Birds of Many Feathers

birds of belize

“If birds can glide for long periods of time, then why can’t I?”-Orville Wright

Millenia before the Wright brothers brought to life the dream of human flight, people all around the world gazed upon birds with a mixture of awe and envy. Our avian counterparts over the centuries are depicted as deities, national symbols, logos for sports teams and are often synonymous with the higher aspirations of humankind. The tropical environs of Belize are home to hundreds of bird species, both migratory and residential. Much to the glee of our ornithophile guests and homeowners, Naia Residences is itself home to a surprising variety of birds. Below is a very small sample of some of our winged and feathered friends that call Naia home. Many thanks to Eli Joshua Miller for the fantastic photos!


Roadside Hawk (Rupornis magnirostris)

Far and away, the most abundant bird of prey on the property. They are often, as the name implies, perched near to roadways. They primarily feed on small lizards and young iguanas, snakes, and the odd rodent.


Yellow Warbler or Mangrove Warbler (Setophaga petechia)

One of the smallest birds in Naia and by far the smallest of the birds shown here. The Mangrove Warbler is quite at home in the mangrove forests found throughout the 224-acre property. Its diet is composed primarily of insects, including midges, a.k.a. sandflies.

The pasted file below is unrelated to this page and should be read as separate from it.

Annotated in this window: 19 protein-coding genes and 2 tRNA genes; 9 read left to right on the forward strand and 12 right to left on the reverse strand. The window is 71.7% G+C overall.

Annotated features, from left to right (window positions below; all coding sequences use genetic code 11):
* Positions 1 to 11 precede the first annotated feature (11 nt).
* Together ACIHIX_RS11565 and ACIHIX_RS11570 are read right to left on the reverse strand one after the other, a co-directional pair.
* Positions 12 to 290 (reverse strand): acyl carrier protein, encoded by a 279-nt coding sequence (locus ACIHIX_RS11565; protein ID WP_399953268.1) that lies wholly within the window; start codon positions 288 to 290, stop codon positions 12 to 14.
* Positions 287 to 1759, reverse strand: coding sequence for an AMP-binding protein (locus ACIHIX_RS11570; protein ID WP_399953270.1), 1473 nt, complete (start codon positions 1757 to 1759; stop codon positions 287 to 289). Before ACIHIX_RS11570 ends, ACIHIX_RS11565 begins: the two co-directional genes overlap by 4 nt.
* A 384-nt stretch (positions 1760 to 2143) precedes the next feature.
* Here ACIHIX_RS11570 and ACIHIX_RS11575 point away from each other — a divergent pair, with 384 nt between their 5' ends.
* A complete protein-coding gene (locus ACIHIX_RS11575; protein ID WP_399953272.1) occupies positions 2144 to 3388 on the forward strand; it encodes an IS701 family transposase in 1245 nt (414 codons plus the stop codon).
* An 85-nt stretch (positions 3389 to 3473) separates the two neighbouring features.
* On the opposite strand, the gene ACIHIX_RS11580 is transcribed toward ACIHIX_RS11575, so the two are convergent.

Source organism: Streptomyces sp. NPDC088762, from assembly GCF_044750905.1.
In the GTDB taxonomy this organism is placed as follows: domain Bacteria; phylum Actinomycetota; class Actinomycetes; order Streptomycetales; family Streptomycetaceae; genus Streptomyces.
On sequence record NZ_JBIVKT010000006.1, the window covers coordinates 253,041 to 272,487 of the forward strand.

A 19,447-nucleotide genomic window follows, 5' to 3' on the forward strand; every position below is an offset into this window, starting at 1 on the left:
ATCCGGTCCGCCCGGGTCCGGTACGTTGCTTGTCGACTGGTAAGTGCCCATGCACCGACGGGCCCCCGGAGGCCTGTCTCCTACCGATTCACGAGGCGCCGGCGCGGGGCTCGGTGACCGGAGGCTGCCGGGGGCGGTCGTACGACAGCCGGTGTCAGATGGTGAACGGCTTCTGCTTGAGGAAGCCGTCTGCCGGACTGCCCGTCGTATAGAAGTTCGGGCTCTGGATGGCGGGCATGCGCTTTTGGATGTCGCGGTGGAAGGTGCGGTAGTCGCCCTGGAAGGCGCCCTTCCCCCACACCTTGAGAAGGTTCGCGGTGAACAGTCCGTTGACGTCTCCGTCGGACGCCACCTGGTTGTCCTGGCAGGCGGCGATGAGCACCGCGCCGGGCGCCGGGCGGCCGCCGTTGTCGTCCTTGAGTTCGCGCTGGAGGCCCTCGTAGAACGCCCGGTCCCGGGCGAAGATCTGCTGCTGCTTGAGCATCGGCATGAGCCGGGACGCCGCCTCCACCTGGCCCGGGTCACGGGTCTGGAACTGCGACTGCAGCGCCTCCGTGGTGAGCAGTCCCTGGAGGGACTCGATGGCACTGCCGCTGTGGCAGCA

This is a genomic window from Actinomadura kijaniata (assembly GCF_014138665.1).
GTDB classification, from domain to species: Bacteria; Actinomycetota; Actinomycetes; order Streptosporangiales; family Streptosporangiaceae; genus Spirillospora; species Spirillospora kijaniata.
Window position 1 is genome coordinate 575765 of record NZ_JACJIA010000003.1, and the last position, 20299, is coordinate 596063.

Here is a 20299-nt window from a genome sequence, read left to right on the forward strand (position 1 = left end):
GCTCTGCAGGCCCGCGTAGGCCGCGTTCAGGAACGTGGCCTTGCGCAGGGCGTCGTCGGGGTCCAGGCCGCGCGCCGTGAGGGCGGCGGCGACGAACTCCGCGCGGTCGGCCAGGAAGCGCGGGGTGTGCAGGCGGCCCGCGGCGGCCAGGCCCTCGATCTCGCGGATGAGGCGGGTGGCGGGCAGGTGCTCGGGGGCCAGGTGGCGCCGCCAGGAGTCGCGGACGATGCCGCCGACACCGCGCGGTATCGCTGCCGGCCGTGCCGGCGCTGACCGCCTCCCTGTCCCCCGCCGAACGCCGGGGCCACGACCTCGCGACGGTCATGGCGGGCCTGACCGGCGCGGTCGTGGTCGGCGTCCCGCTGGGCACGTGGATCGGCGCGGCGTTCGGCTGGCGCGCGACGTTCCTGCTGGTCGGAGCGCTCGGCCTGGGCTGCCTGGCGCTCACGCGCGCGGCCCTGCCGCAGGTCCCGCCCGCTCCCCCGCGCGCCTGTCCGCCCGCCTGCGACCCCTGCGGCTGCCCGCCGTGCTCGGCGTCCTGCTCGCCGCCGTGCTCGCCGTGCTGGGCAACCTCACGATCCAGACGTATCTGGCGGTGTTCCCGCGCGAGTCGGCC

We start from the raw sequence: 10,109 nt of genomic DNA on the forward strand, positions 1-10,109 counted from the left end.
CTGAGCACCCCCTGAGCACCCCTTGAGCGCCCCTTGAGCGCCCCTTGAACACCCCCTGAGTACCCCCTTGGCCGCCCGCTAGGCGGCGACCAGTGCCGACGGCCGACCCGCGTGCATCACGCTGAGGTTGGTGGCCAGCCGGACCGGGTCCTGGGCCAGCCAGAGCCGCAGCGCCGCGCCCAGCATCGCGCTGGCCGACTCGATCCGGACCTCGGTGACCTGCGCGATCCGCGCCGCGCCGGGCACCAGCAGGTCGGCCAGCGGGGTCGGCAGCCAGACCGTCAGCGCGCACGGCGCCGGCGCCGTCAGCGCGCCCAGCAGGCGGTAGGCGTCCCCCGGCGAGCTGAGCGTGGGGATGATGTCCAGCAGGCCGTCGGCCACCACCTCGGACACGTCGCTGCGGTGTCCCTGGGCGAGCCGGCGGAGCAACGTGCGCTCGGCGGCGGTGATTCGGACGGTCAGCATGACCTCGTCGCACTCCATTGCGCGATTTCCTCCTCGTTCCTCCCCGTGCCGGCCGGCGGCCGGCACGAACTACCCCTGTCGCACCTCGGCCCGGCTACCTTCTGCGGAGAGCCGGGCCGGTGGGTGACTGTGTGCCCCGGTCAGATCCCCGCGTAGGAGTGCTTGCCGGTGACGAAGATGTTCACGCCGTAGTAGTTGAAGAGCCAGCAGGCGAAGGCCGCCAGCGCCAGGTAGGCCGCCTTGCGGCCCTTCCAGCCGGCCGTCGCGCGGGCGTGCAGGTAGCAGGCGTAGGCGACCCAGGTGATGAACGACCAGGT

Great Blue Heron (Ardea herodias)

This majestic bird is on the other end of the spectrum from the mangrove warbler. With a wingspan of up to 6.6 feet, it would be hard to miss the Great Blue Heron in flight. They are found throughout North and Central America as well as in the Caribbean. Fish are their primary food source, but they also will eat frogs, salamanders, turtles, snakes, insects, rodents, and other birds! They have two other cousins that live and thrive here at Naia, namely the Little Blue Heron (Egretta caerulea) and the beautiful Bare-Throated Tiger Heron (Tigrisoma mexicanum).


Osprey or Seahawk (Pandion haliaetus)

The king of the sea in front of the Placencia peninsula. Osprey eat fish almost exclusively, and unlike their kleptomaniac pirate neighbors, the Magnificent Frigatebirds (Fregata magnificens), they don’t have to steal their food from other birds. They generally pair for life and are very doting parents. They are often seen perched on top of the Naia pier palapa or the branches of casuarina trees (a type of coastal pine).